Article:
Bono, U2, Red and World Aids Day

Bono (Red) Program

Bono (Red) Program

Today is World AIDS Day, a day of particular significance to Bono, whose (RED) brand launched  years ago to help support the Global Fund in their effort to fight AIDS, Tuberculosis and Malaria in Africa. Since its beginning, (RED) has garnered the support of major retailers like Apple, Dell, Starbucks, Gap, and American Eagle (just to name a few).

Around 100,000 are currently living with HIV in the UK and globally an estimated 34 million people have HIV. More than 25 million people between 1981 and 2007 have died from the virus, making it one of the most destructive pandemics in history.

Today, many scientific advances have been made in HIV treatment, there are laws to protect people living with HIV and we understand so much more about the condition. But despite this, people do not know the facts about how to protect themselves and others from HIV, and stigma and discrimination remain a reality for many people living with HIV. World AIDS Day is important as it reminds the public and Government that HIV has not gone away – there is still a vital need to raise money, increase awareness, fight prejudice and improve education.

Whats going on ! World Aids Day

 

NEW YORK — Bono is afraid of Alicia Keys.

While Keys talked about being pregnant and empathic when filming her documentary about AIDS in Africa, the U2 singer chimed in and said: “She’s scary, isn’t she? She’s scary.”

Bono went on to say that Keys has “lioness energy” and that her role as a new mother won’t allow her to “let other mothers suffer.”

He made the comments at the premiere of “Keep a Child Alive with Alicia Keys,” a documentary which followed a visit to South Africa during last year’s World Cup with a pregnant Keys and five Americans. It airs on Showtime on Dec. 1, which is World AIDS Day.

Bono says financial woes hurting AIDS fight

U2 TOUR FANS 360 Show SYDNEY (Reuters) - Financial tough times in developed economies are undercutting efforts to stop the global spread of AIDS, U2 lead singer Bono said on Tuesday.

“Times are hard in the Western world,” the Irish rock star and campaigner told Reuters after launching World Aids Day, marked around the world on December 1, at Sydney’s Opera House.

Bono said agencies established to arrest acquired immune deficiency syndrome (AIDS) “were fighting hard for funding” nearly three decades after the disease was first diagnosed.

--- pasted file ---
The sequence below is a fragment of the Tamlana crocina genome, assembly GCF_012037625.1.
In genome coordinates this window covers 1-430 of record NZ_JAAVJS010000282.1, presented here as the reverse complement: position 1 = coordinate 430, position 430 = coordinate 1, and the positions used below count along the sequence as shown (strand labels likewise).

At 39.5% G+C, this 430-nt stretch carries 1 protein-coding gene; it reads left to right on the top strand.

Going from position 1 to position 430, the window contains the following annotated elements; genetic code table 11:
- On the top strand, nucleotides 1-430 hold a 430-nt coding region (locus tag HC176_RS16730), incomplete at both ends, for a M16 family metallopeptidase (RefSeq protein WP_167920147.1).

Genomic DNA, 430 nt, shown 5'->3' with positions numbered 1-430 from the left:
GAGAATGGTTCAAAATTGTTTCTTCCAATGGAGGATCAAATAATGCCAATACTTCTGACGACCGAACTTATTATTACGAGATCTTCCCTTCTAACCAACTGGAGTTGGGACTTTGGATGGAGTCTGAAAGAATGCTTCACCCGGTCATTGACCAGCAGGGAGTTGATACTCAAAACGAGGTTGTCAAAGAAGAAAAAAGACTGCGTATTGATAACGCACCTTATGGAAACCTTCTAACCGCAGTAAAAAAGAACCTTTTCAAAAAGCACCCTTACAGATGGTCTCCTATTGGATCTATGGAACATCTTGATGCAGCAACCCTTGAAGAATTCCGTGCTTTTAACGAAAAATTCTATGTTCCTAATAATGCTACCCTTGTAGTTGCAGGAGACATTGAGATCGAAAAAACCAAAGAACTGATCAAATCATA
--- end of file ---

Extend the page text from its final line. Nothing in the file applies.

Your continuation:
He added that more money was needed to meet a target set by the Global Fund to eliminate the transmission of HIV from pregnant mothers to their unborn children by 2015.

According to the United Nations children’s fund UNICEF, over a thousand babies are born each day in Africa with HIV and about half of the HIV-positive women in Africa do not get the drugs they need to prevent transmission of the virus to their babies.

“In recessionary times, people have to tell their politicians this is important to them,” Bono said.

An estimated 33.3 million people worldwide had the human immunodeficiency virus (HIV) that causes AIDS in 2009, according to the latest figures issued by UNAIDS. There were 26.2 million in 1999.

There is no cure and no commercially available vaccine but combinations of drugs called antiretrovirals can keep patients healthy. However, the virus stays in the body forever and can reactivate if people stop taking the drugs.

“Some people think that the pandemic is on its way out and it’s job done,” Bono said. “It is really not so.”

(Reporting by James Regan, editing by Mike Collett-White and Paul Casciato)



Bono Comments on PM AU World Aids Day

THE rock singer and activist Bono took some time out from his tour schedule to meet the Foreign Minister, Kevin Rudd, at the Sydney Opera House yesterday.

The pair had a 45-minute meeting with the co-chairmen of Make Poverty History, Andrew Hewett and Tim Costello, where they discussed Australia’s aid program and the challenge of global development.

A spokesman for Mr Rudd said Bono praised Australia’s bipartisan support to reduce poverty globally.